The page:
Corporations occupy a central position in modern society. They own and control the majority of means of production, distribution and exchange. This immense power has led their activities to come under increasing scrutiny. There is now general recognition of the necessity for corporations to be subject to the criminal law. One of the growing areas of intersection between the criminal law and corporation is the protection of the environment. Corporatisation enables individuals to combine their capital to undertake large-scale developments and other potentially deleterious activities to the environment at a much-reduced level of risk to the participants. Given the preponderance of corporations in the industrial and commercial sectors, their potential to harm the environment is correspondingly greater than that of natural individuals. The corporate structure also has the effect of diffusing responsibility for these activities. This has led to the imposition of statutory criminal liability for corporations and personal liability for directors and managers. Due diligence is and important defence for corporations and directors and managers and will be considered separately in the chapter.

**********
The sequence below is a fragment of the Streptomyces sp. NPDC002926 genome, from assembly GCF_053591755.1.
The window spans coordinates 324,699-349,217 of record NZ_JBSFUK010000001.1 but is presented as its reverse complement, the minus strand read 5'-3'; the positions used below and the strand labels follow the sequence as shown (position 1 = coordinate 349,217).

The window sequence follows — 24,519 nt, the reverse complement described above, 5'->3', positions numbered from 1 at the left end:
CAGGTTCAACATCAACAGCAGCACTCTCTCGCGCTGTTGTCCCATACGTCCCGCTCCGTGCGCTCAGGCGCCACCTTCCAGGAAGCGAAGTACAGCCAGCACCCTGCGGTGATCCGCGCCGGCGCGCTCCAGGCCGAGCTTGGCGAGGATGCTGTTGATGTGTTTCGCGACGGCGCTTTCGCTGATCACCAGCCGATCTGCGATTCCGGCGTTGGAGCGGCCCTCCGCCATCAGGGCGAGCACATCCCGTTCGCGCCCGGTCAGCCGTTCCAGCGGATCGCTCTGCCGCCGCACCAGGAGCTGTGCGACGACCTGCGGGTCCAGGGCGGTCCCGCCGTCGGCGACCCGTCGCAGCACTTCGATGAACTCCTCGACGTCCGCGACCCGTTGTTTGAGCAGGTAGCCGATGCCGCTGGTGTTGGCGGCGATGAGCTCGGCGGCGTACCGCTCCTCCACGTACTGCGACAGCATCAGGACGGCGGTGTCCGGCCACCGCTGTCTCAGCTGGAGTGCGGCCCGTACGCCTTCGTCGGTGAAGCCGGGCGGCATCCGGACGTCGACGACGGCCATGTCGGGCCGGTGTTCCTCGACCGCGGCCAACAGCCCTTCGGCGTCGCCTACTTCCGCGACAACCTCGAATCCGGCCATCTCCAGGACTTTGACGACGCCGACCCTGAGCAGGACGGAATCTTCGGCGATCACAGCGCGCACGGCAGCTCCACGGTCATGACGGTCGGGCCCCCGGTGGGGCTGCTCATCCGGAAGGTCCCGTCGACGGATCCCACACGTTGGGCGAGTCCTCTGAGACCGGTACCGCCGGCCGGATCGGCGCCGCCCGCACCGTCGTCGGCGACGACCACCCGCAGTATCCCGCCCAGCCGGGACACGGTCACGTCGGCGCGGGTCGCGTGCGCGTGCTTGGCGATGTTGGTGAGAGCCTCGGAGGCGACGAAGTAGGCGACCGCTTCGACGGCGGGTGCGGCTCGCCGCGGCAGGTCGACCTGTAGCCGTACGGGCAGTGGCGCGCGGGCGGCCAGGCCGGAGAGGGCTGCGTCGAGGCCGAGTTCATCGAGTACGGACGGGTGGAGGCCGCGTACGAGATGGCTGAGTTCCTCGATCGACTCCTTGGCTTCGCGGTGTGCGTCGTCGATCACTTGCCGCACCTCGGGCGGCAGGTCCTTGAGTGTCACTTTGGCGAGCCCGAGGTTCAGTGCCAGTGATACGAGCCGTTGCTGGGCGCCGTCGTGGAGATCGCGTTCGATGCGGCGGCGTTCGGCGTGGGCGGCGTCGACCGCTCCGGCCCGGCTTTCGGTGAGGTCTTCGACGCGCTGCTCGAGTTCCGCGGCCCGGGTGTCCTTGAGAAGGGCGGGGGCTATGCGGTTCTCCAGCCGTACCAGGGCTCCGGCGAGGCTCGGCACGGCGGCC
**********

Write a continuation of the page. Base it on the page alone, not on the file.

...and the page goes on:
|Title of host publication||Pollution law in Australia|
|Editors||Zada Lipman, Gerry Bates|
|Place of Publication||Chatswood, NSW|
|Number of pages||32|
|Publication status||Published - 2002|